Amid speculations of a faceoff between Chinese and Indian troops at Arunachal Pradesh following an alleged incursion last week by a Chinese road building team, India’s Army Chief says the two sides have “sat and sorted out the issue.”
New Delhi (Sputnik) — The Indian Army Chief's comments come amid media speculations that India and China were heading for another Doklam-like controversy after a group of Chinese road builders were allegedly spotted by locals in Tuting of Arunachal Pradesh — a disputed territory.
"A border personnel level meeting was held two days back. The Tuting incident has been resolved," General Bipin Rawat, Indian Army Chief, told reporters on the sidelines of the Army Technology Seminar in New Delhi on Monday.
News about the alleged Chinese incursion was pegged to the statement of Tapir Gao, former Indian parliamentarian from Arunachal Pradesh who told a local publication that two local youths had spotted the Chinese road building activity in the Indian Territory.
"They had noticed two excavators being used in the construction. So, they came back and informed the police. Later, when the duo went to the site again along with Indo-Tibetan Border Police (ITBP) and Army personnel, the drivers of the two excavators were not there. The two youths then damaged the vehicles' windshields by pelting stones," Gao had told The New Indian Express.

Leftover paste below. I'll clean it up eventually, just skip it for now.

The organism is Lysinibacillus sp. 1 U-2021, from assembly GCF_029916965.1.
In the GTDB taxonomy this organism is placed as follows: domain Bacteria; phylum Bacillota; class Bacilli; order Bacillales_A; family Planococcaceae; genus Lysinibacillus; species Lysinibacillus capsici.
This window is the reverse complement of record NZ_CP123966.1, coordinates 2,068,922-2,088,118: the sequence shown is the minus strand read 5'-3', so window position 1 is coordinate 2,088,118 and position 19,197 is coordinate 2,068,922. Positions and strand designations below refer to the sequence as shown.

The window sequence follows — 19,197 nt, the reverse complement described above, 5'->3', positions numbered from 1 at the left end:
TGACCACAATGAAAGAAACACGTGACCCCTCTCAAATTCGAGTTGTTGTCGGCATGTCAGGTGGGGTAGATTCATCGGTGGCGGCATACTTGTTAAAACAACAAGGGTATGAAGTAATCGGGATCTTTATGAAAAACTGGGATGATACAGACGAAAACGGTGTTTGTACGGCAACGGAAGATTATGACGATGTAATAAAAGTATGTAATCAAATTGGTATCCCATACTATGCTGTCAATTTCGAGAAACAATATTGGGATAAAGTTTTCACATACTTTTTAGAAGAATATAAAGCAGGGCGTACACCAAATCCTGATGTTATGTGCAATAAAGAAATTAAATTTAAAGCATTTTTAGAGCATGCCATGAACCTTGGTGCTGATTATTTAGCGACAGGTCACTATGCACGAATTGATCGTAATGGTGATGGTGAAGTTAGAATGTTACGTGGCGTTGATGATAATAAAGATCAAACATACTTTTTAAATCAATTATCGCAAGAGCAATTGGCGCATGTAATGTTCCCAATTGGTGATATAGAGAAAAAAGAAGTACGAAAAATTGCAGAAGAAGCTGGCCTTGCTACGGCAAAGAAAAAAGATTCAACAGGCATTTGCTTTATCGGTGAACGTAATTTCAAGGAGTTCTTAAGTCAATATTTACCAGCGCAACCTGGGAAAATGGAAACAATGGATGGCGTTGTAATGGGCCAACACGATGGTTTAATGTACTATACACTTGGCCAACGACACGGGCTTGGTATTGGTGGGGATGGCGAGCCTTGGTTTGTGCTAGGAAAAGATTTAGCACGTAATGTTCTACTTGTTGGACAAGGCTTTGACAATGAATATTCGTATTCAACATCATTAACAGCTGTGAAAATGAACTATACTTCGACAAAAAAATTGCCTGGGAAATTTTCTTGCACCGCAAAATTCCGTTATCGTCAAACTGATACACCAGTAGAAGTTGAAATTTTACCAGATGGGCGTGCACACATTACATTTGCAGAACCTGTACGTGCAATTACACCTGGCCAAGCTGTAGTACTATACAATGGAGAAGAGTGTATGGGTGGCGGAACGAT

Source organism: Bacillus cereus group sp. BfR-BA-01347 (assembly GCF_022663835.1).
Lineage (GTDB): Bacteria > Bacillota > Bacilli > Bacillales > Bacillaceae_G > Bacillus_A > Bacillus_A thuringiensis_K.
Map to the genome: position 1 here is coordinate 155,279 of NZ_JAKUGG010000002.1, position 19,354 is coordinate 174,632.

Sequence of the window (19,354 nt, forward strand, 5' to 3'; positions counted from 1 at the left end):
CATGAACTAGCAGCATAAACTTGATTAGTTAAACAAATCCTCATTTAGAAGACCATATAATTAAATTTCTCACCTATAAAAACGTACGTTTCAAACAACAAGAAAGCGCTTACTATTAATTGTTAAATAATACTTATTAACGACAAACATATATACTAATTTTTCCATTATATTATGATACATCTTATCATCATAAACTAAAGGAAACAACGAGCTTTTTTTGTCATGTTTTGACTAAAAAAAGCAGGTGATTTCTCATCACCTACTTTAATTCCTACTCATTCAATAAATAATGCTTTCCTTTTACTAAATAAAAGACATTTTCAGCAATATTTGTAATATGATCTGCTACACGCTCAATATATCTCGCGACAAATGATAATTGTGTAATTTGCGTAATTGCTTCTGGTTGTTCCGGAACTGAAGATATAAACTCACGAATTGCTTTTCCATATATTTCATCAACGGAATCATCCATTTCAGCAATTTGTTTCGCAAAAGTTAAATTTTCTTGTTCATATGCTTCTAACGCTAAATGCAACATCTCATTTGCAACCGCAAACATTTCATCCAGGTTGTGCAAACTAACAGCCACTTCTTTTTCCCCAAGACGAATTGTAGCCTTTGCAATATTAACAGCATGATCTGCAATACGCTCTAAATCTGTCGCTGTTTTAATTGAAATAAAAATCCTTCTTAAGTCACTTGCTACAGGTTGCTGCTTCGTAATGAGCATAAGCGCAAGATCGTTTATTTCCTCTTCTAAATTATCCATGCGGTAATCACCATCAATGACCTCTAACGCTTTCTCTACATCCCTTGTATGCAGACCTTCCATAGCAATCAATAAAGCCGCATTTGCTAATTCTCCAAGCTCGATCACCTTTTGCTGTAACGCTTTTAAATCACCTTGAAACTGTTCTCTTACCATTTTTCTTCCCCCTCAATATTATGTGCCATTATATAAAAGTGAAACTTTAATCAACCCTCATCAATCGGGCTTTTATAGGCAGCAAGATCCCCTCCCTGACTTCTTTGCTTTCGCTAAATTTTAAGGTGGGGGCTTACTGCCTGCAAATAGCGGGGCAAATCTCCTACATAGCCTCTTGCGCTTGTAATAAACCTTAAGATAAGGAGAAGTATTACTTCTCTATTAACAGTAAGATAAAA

The Indian Army Chief has also said that there is a major reduction of Chinese troops in the Doklam area. China and India had in November last year agreed to end a lengthy standoff at Doklam — a disputed territory which is also a tri-junction between India, China and Bhutan, with Beijing apparently abandoning plans to construct a road that had triggered the crisis.
In 2017, the Doklam plateau — a disputed territory between China and Bhutan witnessed a prolonged face-off between China's People's Liberation Army and the Indian Army which stepped in to help it's neighbor and traditional friend Bhutan when Chinese troops, in July, allegedly tried to disrupt the status quo in the disputed area by trying to build a road in the region. China saw this as an uncalled for interference by a third party in a strictly bilateral issue, refusing to back down unless India withdrew its troops. The tension de-escalated only after months of hectic negotiations between the two sides who mutually agreed to simultaneously cut down troop's deployment in the region in November.